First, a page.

City signs $2 million contract for bridge job
Mayor Steve Noble has signed the contract with the construction company that will replace the Greenkill Avenue bridge above Broadway in Midtown.
The deal calls for Bette & Cring Construction Group to be paid $2.03 million for the project, which will include removing the current span and building a new one.
City Engineer Ralph Swenson also said a “preconstruction” meeting between city officials, the construction company, consultants and representatives of the state Department of Transportation and CSX Corp. will take place soon.
CSX is involved because it has a railroad bridge adjacent to the bridge that’s being replaced.
Swenson the meeting, expected within two weeks, is likely to result in a schedule for demolishing the current Greenkill Avenue span. He said traffic will be allowed to use the affected section of Broadway during the demolition, except when steel and concrete are being separated.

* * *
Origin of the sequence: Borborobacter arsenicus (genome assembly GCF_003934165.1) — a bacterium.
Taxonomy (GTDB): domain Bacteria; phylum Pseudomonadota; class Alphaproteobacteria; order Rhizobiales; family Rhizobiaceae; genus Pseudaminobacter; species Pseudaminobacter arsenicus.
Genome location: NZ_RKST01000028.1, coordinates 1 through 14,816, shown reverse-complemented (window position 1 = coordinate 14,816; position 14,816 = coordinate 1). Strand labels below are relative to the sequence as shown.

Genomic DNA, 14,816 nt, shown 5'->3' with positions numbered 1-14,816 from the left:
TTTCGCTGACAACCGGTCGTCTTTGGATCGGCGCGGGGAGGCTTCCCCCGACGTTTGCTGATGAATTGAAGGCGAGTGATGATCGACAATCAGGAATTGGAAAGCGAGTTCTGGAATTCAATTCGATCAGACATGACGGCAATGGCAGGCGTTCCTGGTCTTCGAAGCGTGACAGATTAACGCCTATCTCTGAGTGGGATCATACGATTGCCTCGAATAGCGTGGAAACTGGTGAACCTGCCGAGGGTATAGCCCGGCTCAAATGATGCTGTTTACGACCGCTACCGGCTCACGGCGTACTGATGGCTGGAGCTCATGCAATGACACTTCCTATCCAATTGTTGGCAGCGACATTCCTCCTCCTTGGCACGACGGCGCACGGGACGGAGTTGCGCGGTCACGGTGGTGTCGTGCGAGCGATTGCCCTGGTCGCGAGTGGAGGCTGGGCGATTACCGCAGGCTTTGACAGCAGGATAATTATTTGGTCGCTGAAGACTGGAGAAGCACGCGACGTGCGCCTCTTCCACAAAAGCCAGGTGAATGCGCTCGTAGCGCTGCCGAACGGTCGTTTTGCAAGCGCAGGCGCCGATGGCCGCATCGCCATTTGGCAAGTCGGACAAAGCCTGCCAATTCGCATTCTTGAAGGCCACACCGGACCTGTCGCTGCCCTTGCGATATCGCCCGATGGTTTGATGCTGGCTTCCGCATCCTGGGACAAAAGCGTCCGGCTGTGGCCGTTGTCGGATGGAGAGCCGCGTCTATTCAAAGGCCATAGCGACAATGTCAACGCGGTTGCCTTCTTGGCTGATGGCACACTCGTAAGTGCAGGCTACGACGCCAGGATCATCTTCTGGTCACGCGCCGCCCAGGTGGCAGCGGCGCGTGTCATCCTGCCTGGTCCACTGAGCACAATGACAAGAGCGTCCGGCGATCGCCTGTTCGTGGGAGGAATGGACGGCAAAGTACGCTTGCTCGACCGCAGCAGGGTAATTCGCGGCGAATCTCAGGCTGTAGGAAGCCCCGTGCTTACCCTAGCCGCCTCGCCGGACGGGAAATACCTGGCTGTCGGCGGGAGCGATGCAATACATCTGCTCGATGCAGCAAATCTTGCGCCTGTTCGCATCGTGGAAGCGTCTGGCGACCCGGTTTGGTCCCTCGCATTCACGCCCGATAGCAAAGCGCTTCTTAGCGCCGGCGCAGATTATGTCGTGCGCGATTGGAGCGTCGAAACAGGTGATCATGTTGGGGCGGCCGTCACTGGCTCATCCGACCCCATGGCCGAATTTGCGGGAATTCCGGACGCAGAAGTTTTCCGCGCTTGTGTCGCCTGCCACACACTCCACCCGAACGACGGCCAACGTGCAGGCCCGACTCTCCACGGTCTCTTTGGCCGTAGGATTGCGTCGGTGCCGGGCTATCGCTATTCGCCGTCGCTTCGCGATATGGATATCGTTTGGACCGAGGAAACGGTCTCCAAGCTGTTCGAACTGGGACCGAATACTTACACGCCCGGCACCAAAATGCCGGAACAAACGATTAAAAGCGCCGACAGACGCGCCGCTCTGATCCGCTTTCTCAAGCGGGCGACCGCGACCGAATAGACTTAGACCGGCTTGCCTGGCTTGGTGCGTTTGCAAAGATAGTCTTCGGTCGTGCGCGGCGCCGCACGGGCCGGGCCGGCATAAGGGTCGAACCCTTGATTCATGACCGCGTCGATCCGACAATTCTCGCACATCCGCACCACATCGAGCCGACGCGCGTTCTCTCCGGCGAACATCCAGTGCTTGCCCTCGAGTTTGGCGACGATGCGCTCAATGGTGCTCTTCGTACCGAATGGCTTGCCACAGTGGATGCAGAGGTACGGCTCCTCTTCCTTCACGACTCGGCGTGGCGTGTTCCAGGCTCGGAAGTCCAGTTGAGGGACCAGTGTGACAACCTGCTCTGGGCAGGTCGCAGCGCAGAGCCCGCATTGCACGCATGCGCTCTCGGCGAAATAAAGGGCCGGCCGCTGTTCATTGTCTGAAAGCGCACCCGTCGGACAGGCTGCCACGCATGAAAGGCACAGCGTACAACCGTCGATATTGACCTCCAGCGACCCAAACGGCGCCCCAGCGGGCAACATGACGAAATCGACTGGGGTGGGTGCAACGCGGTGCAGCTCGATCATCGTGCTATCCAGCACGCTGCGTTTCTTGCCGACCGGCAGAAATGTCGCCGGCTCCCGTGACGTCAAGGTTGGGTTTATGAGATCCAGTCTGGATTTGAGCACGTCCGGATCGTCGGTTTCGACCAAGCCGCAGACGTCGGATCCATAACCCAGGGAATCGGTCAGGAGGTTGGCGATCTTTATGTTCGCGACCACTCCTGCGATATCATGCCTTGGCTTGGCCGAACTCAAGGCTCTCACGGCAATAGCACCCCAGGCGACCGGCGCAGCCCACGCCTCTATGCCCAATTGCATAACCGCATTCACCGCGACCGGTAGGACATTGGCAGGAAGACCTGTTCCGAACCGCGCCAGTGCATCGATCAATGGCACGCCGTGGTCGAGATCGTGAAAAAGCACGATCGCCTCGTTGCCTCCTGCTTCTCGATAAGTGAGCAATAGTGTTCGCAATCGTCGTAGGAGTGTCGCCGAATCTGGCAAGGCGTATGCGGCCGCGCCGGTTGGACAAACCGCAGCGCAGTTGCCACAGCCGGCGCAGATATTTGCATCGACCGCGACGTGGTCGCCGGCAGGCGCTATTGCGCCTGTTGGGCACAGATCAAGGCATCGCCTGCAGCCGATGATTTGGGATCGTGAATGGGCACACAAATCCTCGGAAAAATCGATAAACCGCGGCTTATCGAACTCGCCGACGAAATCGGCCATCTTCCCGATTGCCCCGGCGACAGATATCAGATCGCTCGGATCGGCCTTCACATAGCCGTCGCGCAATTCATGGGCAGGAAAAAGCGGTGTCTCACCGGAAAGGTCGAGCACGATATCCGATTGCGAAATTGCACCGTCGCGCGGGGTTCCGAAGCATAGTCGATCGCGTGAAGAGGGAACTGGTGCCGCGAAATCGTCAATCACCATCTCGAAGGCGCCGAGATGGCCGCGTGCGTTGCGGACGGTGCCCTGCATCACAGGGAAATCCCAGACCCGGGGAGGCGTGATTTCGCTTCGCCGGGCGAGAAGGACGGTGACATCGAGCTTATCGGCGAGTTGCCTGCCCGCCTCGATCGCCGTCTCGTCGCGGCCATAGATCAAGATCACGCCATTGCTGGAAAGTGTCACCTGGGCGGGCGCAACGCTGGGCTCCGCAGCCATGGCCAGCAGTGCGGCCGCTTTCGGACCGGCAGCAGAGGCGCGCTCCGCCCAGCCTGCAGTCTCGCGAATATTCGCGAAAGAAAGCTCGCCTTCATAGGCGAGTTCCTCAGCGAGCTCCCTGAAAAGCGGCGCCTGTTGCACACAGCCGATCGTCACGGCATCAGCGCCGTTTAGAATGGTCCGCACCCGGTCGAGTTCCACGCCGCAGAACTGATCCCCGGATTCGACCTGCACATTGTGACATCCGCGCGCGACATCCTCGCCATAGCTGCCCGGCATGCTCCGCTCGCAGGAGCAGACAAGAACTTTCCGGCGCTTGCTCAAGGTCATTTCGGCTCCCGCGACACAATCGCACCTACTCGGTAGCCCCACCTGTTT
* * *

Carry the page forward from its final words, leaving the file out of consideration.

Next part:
Swenson said WSP Sells, the consulting company that Kingston hired to draw up the replacement plan, has selected a “resident engineer” to oversee the day-today construction at the site, which is between the Ulster Performing Arts Center and the YMCA.
The entire project, including construction of the new bridge, is expected to take about a year.
The city initially estimated the project would cost $3.5 million, but the highest submitted bid was for just under $2.8 million. Bette & Cring’s $2.03 million bid was the lowest.
New York state is expected to cover about 95 percent of the cost.
The Greenkill Avenue bridge was built in 1952, is about 86 feet long and is used by about 4,000 vehicles per day, according to a study conducted last year. It’s being replaced due to deterioration deemed to serious to repair.
The city has long resisted closing the bridge because doing so would force more traffic to onto the already-busy Broadway corridor. Now that the replacement project is going forward, the city will establish and announce a preferred detour for drivers to use. For drivers heading east on Greenkill Avenue, there are four available left turns that will take them to Cedar Street after one block. Taking Cedar Street east leads to Broadway, and Cedar becomes Cornell Street on the other side.
Vehicles drive on and beneath the Greenkill Avenue bridge, which spans Broadway in Midtown Kingston.